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Knights fighting giant snails? Rabbits taking revenge? Dozens upon dozens of butt jokes? One may expect these subjects in 21st century contemporary art, but in fact these are skillfully painted into the margins of illuminated manuscripts from the Medieval period (5CE -15CE)... and no one really knows why.
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 Detail; Brunetto Latini Li Livres dou Tresor (1315-1325CE)
Detail; Brunetto Latini Li Livres dou Tresor (1315-1325CE)

For what purpose were knights and villagers depicted battling giant snails? There
must be a reason considering there are hundreds of examples. Many theories have arisen as to
why these were so avidly painted throughout manuscripts, one so being that the snails were representations of the Lombards, a Germanic people that invaded Italy seen and depicted as barbarians to most european people described them as “cowardly” and “mean”. After their defeat in 772CE they were looked down upon even more so than before as most of them became usurers and pawnbrokers.
Detail from: Decretals of Gregory IX (1300-1340CE)
Detail from: Decretals of Gregory IX (1300-1340CE)
The term “snail” was used as an insult/slur against them. However, as the majority of these illustrations were done between 1200-1400CE, the meaning of the snails changed from being a symbol to being a joke. In other words it became a 14th century meme. Another theory, though seeming less likely than the former, is that the depictions of man vs snail is to represent the struggle society had as snails destroyed harvest crops. Either way, in the end its meaning became lost as the symbolism of the snails became a literal depiction of a giant snail for humorous purposes.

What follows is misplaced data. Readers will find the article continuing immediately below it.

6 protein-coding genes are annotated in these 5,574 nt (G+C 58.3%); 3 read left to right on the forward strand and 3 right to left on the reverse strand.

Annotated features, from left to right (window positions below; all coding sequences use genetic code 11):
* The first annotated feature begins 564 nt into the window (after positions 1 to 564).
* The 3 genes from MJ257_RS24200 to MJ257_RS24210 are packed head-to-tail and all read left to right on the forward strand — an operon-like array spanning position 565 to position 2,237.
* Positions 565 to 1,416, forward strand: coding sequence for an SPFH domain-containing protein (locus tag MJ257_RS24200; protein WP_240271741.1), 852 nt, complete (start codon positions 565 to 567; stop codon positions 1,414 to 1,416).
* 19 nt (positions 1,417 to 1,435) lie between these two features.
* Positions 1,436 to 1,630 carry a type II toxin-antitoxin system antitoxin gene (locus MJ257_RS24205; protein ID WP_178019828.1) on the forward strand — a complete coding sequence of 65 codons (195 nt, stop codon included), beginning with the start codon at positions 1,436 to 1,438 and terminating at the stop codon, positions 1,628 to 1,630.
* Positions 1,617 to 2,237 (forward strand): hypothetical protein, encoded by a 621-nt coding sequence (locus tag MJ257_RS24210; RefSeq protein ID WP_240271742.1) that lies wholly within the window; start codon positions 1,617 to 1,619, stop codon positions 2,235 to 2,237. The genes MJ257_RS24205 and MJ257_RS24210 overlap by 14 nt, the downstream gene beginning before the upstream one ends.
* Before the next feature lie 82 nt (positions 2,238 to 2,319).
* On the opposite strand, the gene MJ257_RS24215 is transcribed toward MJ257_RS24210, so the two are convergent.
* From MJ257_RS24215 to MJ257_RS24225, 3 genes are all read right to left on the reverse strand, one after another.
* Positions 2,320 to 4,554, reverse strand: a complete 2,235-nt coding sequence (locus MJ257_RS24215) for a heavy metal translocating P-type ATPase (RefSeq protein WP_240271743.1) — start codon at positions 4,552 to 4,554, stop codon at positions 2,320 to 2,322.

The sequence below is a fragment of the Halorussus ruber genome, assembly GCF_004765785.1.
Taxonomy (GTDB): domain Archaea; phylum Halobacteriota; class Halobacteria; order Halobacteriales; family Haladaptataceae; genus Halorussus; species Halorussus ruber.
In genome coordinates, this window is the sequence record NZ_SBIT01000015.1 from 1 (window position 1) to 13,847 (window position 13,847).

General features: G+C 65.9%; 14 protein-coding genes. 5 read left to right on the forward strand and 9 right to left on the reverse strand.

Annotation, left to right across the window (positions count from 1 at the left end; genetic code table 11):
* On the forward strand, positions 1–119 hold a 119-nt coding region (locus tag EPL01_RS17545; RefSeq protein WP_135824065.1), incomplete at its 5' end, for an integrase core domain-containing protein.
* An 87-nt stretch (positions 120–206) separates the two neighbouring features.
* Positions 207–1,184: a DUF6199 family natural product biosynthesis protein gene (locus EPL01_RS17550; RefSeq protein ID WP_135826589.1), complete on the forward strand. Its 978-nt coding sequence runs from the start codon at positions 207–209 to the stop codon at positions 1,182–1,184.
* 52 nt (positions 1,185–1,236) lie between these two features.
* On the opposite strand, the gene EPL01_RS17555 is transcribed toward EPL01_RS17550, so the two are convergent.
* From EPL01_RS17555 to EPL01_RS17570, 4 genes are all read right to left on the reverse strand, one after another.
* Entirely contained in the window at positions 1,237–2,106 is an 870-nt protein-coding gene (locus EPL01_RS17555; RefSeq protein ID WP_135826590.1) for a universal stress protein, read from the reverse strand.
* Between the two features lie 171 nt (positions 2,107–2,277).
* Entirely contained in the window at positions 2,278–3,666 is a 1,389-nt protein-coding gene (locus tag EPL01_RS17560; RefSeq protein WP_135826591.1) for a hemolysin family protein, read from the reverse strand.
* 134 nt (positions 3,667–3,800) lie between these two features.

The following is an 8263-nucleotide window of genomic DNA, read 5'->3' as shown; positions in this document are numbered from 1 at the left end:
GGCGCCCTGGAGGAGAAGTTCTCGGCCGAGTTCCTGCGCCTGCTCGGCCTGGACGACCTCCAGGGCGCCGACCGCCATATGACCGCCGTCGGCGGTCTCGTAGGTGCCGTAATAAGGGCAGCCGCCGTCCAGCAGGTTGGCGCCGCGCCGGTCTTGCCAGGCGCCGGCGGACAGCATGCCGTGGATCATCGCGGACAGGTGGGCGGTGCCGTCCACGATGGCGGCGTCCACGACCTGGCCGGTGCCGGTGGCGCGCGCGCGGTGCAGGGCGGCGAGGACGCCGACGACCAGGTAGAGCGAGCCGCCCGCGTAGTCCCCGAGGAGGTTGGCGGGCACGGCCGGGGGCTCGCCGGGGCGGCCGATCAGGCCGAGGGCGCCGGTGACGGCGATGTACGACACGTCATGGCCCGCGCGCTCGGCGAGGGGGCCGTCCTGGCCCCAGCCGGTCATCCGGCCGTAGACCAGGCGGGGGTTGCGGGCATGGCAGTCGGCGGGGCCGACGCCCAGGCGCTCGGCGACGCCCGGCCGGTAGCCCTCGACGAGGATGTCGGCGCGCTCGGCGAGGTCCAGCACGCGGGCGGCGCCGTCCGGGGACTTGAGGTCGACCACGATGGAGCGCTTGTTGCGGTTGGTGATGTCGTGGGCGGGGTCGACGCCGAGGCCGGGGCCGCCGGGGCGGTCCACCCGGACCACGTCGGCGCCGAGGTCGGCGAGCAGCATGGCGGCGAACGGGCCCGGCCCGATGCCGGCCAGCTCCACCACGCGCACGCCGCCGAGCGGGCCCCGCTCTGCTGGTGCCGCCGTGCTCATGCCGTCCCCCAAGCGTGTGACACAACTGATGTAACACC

Detail; Brunetto Latini Li Livres dou Tresor (1315-1325CE

While the snails had a historical basis, these portrayals of violent rabbits is believed to have been purely for a good laugh. Rabbits were originally introduced around Europe as pets, sources of fur, and a food item, often depicted in a petting zoo setting in medieval art. Escaped rabbits bred quickly and became widespread throughout wild Europe, allowing therm to become easy hunting prey to humans and native predators. Traditional art in the middle ages used rabbits to represent purity, innocence, cowardice, and fertility, all
in addition to their status of “easy kill”.

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Artists began to find humor in the concept of “a world turned upside down”. They began to draw rabbits often depicted with swords, maces, sticks, and spears. Additionally they were placed in the context of either taking revenge on humans, or living in an alternate universe where humans were never on top and rabbits were.
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